My Forbidden Past (1951)

70-71 or 74 mins | Melodrama | 21 April 1951

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HISTORY

The working title of this film was Carriage Entrance . According to Apr 1949 HR news items, when Howard Hughes, who had recently become the head of RKO, learned that the studio had purchased Polan Banks's novel and screenplay and had entered into a three-picture independent producing contract with him, he abrogated the deal. While contemporary sources state that Hughes objected to the deal because the story was a potentially expensive period piece, modern sources contend that Hughes did not like Ann Sheridan, who was contractually attached to Banks. As part of its renegotiated contract with Banks, RKO agreed to take over his commitment to Sheridan, who had recently left Warner Bros., but made Banks a one-time studio producer. In addition to earning a $150,000 salary, plus ten percent of the picture's profits, Sheridan's contract stipulated that she was to have approval on script, director and male lead. Robert Young was hired as her co-star, but dropped out in Jul 1949, causing the production to be delayed. According to a Nov 1949 HR news item, Sheridan provided RKO with a list of five actors she would consider as Young's replacement, including Franchot Tone, John Lund, Charles Boyer, Richard Conte and Robert Mitchum. Although Mitchum was ultimately cast, Sheridan was replaced by Ava Gardner, borrowed from M-G-M, in Aug 1949.
       In Jul 1949, HR announced that Nicholas Ray was taking over direction from Robert Stevenson because of Stevenson's prior commitment to RKO's Jet Pilot , but after the delay in production, Ray was replaced by Stevenson because of his own scheduling conflicts with In a Lonely ... More Less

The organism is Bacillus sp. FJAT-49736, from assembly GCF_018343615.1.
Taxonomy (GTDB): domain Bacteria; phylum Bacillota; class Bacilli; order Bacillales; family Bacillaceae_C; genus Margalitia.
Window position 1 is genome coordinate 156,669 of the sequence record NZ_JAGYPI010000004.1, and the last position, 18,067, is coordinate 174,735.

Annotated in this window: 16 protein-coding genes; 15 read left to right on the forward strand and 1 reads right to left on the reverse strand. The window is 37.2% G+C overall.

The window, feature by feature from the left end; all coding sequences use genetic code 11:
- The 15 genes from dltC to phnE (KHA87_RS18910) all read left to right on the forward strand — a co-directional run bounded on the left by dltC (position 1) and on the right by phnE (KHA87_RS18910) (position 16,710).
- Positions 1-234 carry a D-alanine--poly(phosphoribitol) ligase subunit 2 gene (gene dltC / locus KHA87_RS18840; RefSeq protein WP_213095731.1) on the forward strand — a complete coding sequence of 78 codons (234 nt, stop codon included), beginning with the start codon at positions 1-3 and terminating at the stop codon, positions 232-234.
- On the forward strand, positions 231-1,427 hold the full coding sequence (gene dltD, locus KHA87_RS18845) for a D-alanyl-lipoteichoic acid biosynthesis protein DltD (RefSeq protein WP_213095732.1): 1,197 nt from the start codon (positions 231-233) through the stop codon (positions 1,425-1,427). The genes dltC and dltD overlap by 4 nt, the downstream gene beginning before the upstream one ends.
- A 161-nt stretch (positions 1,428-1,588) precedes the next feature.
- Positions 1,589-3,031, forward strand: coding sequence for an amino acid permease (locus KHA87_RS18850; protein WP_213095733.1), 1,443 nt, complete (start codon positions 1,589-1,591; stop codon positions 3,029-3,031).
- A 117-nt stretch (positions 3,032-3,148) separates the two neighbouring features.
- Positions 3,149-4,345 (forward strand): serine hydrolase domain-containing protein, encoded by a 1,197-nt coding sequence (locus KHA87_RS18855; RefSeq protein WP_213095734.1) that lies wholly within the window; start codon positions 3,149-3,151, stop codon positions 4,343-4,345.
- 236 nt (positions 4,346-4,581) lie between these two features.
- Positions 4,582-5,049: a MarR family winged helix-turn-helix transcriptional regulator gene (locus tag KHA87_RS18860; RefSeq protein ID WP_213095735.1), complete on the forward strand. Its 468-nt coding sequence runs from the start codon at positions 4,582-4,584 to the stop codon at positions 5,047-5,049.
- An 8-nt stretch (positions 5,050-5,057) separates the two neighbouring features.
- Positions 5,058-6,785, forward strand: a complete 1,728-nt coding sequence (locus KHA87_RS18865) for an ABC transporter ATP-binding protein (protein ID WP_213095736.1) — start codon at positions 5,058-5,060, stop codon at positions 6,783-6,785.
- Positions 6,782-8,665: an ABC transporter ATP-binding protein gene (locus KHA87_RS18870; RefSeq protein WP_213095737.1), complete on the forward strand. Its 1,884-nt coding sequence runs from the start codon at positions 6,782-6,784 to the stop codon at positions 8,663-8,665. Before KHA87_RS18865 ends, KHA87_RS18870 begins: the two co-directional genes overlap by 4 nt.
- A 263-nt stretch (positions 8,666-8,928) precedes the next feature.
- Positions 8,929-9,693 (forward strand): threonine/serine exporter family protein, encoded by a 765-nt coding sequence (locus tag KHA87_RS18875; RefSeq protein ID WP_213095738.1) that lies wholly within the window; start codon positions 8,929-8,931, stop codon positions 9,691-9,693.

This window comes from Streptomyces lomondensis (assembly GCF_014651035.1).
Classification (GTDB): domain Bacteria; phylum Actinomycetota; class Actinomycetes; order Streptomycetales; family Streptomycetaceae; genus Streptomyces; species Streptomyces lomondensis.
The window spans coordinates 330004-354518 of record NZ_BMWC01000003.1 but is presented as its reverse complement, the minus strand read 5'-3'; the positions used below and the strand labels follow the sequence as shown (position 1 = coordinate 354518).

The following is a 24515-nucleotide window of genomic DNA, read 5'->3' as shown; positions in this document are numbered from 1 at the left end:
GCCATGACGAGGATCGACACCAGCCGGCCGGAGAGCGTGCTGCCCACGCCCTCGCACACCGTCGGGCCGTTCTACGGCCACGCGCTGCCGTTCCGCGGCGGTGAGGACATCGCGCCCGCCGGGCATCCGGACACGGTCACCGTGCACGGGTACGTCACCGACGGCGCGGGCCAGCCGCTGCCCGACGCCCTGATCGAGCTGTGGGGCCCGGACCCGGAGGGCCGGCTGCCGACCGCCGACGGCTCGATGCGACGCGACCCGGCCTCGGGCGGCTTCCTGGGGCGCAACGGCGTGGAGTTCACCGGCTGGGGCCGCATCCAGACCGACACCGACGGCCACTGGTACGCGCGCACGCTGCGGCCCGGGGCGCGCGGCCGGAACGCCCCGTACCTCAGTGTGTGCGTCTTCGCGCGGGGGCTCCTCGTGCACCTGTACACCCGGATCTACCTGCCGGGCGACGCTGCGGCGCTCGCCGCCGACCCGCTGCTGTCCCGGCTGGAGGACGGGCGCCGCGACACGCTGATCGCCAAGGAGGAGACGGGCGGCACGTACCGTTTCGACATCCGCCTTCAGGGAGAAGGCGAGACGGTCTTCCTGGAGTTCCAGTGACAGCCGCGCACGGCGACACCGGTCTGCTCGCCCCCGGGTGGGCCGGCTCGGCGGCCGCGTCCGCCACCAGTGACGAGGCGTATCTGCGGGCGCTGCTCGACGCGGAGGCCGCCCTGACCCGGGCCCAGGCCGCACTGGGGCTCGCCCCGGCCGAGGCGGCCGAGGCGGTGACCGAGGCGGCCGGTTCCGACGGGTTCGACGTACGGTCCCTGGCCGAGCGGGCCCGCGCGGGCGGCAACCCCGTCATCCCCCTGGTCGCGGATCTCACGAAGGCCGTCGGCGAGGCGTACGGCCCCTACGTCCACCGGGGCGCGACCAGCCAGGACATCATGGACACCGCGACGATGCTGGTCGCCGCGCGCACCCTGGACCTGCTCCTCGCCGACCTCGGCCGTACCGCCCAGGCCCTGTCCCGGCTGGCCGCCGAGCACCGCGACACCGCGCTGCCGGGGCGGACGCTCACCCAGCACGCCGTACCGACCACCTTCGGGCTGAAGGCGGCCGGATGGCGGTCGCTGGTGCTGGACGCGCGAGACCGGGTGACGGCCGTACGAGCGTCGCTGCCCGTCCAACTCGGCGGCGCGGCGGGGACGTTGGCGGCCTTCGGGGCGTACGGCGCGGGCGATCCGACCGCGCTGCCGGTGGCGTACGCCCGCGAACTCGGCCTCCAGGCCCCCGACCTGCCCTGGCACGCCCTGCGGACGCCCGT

The working title of this film was Carriage Entrance . According to Apr 1949 HR news items, when Howard Hughes, who had recently become the head of RKO, learned that the studio had purchased Polan Banks's novel and screenplay and had entered into a three-picture independent producing contract with him, he abrogated the deal. While contemporary sources state that Hughes objected to the deal because the story was a potentially expensive period piece, modern sources contend that Hughes did not like Ann Sheridan, who was contractually attached to Banks. As part of its renegotiated contract with Banks, RKO agreed to take over his commitment to Sheridan, who had recently left Warner Bros., but made Banks a one-time studio producer. In addition to earning a $150,000 salary, plus ten percent of the picture's profits, Sheridan's contract stipulated that she was to have approval on script, director and male lead. Robert Young was hired as her co-star, but dropped out in Jul 1949, causing the production to be delayed. According to a Nov 1949 HR news item, Sheridan provided RKO with a list of five actors she would consider as Young's replacement, including Franchot Tone, John Lund, Charles Boyer, Richard Conte and Robert Mitchum. Although Mitchum was ultimately cast, Sheridan was replaced by Ava Gardner, borrowed from M-G-M, in Aug 1949.